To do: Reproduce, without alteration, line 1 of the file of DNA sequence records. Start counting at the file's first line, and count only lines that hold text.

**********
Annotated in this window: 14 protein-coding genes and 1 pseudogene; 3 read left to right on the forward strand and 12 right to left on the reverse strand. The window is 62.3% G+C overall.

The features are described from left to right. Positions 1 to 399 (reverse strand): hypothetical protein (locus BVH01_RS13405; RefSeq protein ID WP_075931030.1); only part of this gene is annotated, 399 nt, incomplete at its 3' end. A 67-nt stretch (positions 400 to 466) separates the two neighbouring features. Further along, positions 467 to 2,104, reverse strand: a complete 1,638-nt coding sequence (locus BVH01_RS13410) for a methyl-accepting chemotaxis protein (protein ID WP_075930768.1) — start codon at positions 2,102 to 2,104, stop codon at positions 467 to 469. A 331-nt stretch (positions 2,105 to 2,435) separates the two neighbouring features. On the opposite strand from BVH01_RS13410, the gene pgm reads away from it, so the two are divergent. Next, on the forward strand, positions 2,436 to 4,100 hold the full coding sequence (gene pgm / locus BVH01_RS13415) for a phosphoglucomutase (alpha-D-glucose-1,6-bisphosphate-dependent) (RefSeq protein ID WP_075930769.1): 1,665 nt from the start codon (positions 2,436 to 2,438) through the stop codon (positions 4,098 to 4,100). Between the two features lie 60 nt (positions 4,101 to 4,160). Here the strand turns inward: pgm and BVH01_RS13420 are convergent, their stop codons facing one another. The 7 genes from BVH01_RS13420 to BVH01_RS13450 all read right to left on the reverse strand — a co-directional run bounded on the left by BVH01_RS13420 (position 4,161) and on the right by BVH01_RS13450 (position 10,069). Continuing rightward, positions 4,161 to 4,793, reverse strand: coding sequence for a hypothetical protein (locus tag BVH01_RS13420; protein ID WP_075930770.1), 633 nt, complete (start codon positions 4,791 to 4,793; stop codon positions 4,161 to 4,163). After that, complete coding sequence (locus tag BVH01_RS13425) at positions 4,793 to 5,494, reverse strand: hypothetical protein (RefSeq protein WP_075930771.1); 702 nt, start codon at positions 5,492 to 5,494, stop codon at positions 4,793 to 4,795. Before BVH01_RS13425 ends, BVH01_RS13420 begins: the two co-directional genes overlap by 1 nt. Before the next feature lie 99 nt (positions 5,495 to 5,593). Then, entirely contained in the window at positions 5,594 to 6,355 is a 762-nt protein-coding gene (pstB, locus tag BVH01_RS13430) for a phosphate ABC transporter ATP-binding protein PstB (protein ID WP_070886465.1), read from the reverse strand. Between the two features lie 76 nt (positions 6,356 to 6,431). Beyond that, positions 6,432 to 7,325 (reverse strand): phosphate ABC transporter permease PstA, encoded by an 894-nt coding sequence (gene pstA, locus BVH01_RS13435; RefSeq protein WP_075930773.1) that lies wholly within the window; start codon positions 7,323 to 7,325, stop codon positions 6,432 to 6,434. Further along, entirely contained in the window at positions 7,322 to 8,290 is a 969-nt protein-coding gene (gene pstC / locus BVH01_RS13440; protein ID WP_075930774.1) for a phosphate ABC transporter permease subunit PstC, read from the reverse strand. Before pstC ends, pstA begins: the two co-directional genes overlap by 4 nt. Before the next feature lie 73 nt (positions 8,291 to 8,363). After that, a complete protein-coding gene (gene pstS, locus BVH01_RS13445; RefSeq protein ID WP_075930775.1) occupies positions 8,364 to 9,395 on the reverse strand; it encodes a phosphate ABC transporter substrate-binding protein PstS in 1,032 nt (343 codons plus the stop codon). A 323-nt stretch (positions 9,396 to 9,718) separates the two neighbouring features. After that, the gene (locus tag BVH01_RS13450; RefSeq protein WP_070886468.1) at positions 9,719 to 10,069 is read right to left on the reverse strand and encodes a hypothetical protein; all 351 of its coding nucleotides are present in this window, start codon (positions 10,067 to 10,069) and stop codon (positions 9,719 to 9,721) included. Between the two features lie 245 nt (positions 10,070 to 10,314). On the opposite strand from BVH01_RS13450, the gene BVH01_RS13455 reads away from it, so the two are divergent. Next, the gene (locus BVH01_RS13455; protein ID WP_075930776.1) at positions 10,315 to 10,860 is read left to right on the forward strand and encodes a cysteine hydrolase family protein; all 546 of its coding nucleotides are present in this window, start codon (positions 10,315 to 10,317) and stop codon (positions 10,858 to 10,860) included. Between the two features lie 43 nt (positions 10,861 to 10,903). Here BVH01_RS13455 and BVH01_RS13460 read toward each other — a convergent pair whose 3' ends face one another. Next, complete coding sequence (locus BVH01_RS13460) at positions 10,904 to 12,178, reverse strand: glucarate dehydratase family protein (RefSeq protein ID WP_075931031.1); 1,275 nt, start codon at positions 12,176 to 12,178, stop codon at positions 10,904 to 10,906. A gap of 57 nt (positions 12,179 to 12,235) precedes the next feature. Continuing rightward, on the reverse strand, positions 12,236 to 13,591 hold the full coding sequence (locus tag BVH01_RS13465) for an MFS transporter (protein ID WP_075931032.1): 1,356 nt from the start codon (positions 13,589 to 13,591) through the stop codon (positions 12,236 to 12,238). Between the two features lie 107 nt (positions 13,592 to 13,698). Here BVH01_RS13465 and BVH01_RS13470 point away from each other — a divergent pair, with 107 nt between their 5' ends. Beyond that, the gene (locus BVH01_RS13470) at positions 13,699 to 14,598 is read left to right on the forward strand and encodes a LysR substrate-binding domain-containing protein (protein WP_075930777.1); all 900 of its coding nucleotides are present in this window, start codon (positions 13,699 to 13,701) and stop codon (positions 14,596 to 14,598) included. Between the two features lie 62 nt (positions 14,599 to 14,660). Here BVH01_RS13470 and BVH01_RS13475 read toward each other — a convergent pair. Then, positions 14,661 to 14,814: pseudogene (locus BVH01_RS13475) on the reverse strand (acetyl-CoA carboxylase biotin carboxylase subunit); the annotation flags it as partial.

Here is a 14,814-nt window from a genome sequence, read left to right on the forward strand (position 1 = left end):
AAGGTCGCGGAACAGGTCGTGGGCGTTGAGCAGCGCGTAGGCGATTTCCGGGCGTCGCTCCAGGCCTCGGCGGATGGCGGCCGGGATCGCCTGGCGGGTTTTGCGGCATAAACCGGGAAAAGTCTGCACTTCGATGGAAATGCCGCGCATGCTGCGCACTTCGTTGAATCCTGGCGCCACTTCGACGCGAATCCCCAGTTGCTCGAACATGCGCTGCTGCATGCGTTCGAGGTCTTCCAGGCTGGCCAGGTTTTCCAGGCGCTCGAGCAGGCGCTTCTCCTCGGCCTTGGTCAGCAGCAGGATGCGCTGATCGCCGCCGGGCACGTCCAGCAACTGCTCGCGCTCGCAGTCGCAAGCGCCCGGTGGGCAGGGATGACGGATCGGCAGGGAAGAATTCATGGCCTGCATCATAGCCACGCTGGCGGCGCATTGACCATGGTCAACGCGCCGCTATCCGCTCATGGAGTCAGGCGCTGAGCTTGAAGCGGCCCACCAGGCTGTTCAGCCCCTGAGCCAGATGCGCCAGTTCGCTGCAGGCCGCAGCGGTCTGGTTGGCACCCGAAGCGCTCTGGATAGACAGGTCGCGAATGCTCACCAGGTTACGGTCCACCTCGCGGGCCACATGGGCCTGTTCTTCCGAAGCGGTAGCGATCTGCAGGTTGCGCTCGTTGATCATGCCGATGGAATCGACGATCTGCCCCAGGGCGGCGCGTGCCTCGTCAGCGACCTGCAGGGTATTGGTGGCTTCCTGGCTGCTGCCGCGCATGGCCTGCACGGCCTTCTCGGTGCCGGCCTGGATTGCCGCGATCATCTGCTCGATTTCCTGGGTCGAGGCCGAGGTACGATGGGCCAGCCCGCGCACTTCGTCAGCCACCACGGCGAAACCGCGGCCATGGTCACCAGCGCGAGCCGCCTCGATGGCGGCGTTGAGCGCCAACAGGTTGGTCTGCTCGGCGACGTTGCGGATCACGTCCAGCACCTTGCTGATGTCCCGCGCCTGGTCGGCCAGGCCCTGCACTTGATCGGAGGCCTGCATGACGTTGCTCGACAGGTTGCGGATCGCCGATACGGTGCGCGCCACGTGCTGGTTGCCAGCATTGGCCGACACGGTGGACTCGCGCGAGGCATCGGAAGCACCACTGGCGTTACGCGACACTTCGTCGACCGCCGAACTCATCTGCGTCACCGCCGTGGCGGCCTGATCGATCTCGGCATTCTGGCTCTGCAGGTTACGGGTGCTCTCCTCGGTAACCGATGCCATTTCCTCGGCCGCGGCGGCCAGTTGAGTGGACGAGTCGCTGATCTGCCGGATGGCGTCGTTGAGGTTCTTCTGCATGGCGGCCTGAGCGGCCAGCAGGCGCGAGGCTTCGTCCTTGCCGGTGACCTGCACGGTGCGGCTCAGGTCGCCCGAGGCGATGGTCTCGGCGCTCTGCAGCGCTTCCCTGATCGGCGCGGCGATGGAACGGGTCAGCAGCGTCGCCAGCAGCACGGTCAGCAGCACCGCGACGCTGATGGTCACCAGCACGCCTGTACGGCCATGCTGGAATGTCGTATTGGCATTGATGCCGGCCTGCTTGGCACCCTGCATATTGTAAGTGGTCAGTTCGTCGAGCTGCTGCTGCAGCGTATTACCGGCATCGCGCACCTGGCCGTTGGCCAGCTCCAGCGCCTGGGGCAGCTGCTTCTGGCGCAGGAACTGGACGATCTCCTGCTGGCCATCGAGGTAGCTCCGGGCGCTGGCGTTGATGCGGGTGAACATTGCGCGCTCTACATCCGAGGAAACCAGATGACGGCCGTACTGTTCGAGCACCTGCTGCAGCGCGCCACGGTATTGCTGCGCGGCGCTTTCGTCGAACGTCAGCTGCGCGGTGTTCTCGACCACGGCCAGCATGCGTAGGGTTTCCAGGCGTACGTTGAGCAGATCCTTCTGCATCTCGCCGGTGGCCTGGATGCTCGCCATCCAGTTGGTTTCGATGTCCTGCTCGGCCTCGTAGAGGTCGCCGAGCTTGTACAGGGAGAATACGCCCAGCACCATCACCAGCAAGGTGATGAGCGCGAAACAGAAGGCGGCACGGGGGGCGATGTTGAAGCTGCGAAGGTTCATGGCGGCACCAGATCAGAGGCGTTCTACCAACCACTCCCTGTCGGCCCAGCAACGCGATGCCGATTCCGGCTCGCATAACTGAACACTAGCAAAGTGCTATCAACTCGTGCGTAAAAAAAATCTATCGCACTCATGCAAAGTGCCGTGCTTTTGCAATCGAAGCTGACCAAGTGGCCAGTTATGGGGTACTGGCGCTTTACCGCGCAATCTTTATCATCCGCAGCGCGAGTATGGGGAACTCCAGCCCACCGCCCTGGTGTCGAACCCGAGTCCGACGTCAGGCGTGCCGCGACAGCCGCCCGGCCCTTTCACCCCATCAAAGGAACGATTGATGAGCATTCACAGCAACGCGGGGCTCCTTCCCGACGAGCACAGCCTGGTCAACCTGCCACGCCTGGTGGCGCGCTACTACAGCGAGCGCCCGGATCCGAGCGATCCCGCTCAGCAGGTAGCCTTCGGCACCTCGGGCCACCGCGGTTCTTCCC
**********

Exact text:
Annotated in this window: 14 protein-coding genes and 1 pseudogene; 3 read left to right on the forward strand and 12 right to left on the reverse strand. The window is 62.3% G+C overall.